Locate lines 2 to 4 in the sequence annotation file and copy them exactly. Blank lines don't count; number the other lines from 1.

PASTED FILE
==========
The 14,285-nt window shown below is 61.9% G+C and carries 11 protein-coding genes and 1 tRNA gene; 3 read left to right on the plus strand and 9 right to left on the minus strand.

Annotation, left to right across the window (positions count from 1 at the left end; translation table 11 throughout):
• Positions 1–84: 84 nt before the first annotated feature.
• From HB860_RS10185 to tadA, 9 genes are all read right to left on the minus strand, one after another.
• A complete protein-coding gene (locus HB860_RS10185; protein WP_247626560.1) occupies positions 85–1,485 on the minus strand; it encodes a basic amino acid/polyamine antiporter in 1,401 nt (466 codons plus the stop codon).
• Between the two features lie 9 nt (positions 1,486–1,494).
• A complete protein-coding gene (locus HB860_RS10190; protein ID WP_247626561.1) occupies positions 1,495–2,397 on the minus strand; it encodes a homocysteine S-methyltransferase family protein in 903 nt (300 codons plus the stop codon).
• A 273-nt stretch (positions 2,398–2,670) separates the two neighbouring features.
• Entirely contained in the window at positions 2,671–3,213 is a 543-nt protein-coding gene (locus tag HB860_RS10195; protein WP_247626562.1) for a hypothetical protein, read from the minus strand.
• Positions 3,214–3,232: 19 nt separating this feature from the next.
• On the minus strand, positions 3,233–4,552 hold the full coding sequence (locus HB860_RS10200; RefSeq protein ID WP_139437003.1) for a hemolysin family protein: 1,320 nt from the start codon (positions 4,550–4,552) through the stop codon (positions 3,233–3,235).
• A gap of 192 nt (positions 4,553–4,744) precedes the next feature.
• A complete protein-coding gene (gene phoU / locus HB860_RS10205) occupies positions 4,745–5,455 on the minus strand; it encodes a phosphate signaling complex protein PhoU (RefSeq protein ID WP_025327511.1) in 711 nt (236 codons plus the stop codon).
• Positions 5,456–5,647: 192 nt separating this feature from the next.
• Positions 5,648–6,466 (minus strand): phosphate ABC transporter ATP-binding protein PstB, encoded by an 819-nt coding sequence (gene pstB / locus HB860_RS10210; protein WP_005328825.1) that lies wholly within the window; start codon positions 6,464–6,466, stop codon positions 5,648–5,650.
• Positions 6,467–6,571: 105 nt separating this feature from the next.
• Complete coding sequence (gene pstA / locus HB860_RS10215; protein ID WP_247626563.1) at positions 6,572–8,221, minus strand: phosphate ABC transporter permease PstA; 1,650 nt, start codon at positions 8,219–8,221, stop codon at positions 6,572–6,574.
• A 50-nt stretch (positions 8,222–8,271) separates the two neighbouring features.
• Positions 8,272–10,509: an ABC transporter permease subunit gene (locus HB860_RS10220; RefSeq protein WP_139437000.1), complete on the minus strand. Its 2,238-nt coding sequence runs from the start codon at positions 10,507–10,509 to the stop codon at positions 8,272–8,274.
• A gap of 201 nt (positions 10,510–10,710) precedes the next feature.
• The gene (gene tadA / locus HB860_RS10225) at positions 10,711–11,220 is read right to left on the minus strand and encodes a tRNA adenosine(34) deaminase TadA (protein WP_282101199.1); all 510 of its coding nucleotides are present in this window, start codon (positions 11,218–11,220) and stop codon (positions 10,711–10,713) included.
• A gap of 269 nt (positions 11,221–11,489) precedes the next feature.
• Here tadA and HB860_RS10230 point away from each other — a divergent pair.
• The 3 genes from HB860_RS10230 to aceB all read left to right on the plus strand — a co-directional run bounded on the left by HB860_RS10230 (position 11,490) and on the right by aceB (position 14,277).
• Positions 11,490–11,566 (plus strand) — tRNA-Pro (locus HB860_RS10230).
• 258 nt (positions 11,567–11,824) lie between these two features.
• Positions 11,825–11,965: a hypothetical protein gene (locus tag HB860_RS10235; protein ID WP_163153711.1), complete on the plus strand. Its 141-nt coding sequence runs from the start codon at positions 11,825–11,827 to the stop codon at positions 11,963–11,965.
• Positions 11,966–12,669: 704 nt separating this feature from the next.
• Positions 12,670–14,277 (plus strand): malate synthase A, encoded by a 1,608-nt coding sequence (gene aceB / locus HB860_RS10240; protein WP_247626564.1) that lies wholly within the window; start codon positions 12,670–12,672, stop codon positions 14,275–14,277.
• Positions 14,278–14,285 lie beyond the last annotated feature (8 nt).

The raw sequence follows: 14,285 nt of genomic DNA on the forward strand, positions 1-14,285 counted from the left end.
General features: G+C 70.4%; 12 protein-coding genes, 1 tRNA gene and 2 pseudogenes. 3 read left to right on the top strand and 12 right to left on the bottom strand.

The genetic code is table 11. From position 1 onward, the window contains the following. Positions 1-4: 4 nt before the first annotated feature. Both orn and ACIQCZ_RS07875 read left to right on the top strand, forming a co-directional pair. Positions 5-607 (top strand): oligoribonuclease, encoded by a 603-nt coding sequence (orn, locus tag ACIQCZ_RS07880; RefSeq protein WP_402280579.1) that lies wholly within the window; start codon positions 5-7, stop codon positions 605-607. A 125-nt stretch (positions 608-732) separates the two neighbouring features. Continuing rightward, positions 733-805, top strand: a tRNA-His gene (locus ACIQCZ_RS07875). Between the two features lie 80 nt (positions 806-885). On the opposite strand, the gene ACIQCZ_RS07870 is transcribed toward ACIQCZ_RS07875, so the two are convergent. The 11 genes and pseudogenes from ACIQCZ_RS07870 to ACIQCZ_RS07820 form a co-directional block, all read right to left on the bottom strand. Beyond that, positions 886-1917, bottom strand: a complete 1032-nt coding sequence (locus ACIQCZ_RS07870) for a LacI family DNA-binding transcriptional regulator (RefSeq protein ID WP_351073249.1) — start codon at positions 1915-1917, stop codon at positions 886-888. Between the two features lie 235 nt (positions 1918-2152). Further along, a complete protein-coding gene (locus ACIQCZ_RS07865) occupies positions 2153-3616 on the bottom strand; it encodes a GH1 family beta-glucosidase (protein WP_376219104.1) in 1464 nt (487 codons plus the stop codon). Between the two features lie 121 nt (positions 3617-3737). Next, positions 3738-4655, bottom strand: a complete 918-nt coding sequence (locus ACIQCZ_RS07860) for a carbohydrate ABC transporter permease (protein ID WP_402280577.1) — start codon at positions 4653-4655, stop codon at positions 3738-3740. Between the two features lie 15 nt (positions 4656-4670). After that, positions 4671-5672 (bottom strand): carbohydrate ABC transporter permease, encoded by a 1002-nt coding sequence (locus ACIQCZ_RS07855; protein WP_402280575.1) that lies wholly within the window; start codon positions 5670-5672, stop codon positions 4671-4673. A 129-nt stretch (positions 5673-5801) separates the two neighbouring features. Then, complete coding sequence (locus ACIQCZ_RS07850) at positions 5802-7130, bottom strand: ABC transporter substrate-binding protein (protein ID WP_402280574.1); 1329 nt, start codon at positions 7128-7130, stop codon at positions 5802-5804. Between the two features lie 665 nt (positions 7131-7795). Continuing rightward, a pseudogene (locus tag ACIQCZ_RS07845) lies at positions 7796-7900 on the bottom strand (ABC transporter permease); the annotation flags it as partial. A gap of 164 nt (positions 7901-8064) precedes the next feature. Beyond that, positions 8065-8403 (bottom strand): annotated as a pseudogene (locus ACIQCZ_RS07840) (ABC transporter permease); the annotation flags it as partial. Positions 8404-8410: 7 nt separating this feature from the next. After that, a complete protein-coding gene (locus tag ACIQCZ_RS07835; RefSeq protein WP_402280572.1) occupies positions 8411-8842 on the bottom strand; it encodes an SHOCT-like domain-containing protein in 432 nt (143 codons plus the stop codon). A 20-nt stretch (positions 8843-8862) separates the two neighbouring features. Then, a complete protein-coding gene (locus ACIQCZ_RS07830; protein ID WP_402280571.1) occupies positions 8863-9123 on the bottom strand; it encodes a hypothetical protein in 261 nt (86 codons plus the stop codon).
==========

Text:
Annotation, left to right across the window (positions count from 1 at the left end; translation table 11 throughout):
• Positions 1–84: 84 nt before the first annotated feature.
• From HB860_RS10185 to tadA, 9 genes are all read right to left on the minus strand, one after another.